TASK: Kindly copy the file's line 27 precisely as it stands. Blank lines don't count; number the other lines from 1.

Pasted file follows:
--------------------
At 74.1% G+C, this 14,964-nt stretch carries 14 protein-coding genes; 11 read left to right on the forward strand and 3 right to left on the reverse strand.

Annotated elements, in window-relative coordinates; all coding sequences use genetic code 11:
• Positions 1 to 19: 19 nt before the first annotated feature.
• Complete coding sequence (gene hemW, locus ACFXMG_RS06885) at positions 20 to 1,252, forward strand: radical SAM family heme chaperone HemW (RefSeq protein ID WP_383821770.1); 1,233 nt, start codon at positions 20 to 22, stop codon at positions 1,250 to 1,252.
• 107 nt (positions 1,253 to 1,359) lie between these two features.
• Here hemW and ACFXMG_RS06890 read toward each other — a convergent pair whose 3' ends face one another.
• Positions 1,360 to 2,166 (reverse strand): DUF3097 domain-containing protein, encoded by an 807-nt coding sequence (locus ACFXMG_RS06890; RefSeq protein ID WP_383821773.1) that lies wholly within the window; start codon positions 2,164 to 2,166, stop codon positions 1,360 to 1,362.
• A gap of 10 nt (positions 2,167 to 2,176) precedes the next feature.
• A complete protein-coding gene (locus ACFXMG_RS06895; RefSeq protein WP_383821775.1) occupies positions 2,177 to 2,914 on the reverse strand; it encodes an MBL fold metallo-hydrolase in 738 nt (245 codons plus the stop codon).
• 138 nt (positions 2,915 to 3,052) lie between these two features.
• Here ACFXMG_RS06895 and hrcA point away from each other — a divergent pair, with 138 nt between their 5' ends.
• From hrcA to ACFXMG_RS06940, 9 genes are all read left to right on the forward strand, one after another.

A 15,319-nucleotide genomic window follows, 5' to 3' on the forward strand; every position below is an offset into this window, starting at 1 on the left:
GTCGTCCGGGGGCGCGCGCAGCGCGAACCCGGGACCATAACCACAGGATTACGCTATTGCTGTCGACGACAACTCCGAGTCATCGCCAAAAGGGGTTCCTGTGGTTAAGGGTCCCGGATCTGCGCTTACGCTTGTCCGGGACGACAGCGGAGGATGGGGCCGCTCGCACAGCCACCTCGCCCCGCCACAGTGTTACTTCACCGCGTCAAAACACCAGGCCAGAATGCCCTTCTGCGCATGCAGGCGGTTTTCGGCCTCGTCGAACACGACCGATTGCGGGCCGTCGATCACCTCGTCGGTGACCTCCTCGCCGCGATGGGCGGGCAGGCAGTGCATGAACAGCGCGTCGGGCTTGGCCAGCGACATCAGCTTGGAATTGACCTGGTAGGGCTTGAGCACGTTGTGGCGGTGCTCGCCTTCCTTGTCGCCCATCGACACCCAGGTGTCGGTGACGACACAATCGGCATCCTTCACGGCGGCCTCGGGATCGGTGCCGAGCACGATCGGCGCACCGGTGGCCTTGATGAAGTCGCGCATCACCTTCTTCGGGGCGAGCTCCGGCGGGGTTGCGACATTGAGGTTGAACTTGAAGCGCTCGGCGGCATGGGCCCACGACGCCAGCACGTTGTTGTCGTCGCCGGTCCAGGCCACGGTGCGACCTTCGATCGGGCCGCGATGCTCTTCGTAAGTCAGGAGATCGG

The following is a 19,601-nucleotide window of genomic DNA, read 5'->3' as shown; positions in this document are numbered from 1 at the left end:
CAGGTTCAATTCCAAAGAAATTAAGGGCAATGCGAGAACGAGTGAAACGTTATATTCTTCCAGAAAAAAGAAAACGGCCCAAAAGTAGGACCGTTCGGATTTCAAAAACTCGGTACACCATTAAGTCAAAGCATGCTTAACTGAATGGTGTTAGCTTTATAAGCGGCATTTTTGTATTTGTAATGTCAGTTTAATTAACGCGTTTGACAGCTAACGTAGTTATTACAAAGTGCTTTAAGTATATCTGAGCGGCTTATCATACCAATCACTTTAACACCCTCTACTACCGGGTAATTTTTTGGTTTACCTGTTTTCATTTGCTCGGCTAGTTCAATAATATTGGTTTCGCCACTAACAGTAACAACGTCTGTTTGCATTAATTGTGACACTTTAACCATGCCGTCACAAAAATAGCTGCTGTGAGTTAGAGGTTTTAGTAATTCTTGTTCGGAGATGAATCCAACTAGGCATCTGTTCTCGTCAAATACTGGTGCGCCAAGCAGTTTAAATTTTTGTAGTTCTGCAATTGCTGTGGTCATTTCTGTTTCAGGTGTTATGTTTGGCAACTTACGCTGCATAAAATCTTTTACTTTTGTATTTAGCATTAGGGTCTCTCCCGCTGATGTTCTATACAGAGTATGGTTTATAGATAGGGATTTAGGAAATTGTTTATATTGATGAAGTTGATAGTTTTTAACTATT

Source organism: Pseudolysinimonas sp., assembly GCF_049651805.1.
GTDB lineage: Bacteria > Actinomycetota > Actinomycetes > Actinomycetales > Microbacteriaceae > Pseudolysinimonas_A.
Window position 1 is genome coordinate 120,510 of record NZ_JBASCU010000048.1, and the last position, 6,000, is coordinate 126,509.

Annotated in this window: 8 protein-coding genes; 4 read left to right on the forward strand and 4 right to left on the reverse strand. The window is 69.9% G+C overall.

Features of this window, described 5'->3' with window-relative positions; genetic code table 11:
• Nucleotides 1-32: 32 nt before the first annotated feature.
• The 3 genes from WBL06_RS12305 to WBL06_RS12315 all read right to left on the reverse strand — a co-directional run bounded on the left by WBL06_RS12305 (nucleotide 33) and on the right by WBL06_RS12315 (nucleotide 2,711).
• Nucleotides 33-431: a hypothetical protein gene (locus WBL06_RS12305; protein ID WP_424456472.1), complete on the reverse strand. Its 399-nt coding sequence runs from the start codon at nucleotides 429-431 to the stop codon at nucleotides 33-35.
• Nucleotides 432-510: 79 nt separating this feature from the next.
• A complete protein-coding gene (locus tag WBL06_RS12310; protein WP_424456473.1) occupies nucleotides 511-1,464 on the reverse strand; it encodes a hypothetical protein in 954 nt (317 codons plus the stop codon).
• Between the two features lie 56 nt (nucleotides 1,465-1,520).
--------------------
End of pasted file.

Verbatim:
• Between the two features lie 56 nt (nucleotides 1,465-1,520).